As more Americans turn to government programs for refuge from a merciless economy, a growing number are encountering a new price of admission to the social safety net: a urine sample. Policy makers in three dozen states this year proposed drug testing for people receiving benefits like welfare, unemployment assistance, job training, food stamps and public housing.
Want to renew your driver’s license, go to a state park, or sue someone in civil court? Chances are you’ll pay higher fees for those and other government services than you would have just a few years ago.
The Tennessee Valley Authority’s coal ash trial starts its fourth week with plaintiff attorneys cross-examining a TVA consultant who says he was hired to find what caused the spill, not to place blame. Geotechnical engineer William H. Walton is to be back on the witness stand a third day Tuesday in Knoxville.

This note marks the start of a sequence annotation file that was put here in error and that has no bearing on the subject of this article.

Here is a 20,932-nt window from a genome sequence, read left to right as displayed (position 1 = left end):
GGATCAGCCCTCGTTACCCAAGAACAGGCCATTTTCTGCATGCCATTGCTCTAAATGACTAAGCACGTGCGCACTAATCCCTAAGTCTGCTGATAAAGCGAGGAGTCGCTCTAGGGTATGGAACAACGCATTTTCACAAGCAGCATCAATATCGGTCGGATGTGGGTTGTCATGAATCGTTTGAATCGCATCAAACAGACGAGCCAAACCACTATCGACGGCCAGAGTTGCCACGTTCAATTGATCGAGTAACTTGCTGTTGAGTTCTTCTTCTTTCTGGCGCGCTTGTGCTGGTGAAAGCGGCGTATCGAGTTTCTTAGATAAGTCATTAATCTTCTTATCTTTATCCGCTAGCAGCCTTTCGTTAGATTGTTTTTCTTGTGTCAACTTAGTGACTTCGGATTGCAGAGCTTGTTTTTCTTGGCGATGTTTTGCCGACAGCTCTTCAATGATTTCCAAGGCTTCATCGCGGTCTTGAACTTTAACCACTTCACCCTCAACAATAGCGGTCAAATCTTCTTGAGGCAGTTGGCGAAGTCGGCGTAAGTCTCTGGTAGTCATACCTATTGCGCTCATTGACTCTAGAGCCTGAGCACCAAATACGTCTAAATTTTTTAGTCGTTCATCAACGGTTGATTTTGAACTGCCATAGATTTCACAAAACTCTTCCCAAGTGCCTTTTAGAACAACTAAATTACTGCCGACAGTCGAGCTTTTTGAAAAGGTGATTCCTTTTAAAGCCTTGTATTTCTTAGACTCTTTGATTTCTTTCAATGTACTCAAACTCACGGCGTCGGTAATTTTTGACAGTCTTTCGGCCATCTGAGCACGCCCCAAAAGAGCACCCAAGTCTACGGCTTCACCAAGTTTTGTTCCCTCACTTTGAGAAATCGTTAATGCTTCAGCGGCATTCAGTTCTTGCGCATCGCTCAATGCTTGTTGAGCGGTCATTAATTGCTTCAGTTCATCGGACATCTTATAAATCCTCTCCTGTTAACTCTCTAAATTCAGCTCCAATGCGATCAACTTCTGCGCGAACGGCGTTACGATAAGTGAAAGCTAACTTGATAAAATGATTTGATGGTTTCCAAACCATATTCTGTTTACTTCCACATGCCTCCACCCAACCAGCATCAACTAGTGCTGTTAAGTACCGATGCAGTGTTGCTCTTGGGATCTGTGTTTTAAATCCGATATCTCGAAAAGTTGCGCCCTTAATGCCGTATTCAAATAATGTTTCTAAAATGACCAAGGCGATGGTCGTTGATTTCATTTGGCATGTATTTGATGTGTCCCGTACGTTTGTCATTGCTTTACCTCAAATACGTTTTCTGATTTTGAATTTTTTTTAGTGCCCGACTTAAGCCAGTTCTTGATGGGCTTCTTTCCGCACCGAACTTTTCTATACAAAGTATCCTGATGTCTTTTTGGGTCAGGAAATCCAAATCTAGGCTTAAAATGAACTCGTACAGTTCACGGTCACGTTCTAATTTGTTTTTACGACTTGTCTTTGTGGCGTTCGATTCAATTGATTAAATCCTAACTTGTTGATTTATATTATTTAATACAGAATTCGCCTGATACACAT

The first of several community discussion meetings for the Southeast Tennessee STEM Initiative will take place this afternoon. The Southeast Tennessee STEM Initiative aims to help the region receive a grant from the state to open a new science, technology, engineering and math, or STEM, school.
Students in Anderson County’s 21st Century Workplace Program don’t attend school, educators say. Instead, the students go to what’s called the office, clock in, quietly work at their own pace in their own cubicles, and even eat lunches there.
The new unified Shelby County Board of Education chose as its first chairman a Memphis entrepreneur best known for running a company that has become among the most successful independently owned cellphone-tower companies in the nation. As one of the suburban board members who voted for William E. “Billy” Orgel pointed out Monday night, the chairman will need “a lot of bandwidth” to manage a 23-member board tasked with governing Memphis City Schools and Shelby County Schools over the next two school years and bringing them together for the 2013-14 school year.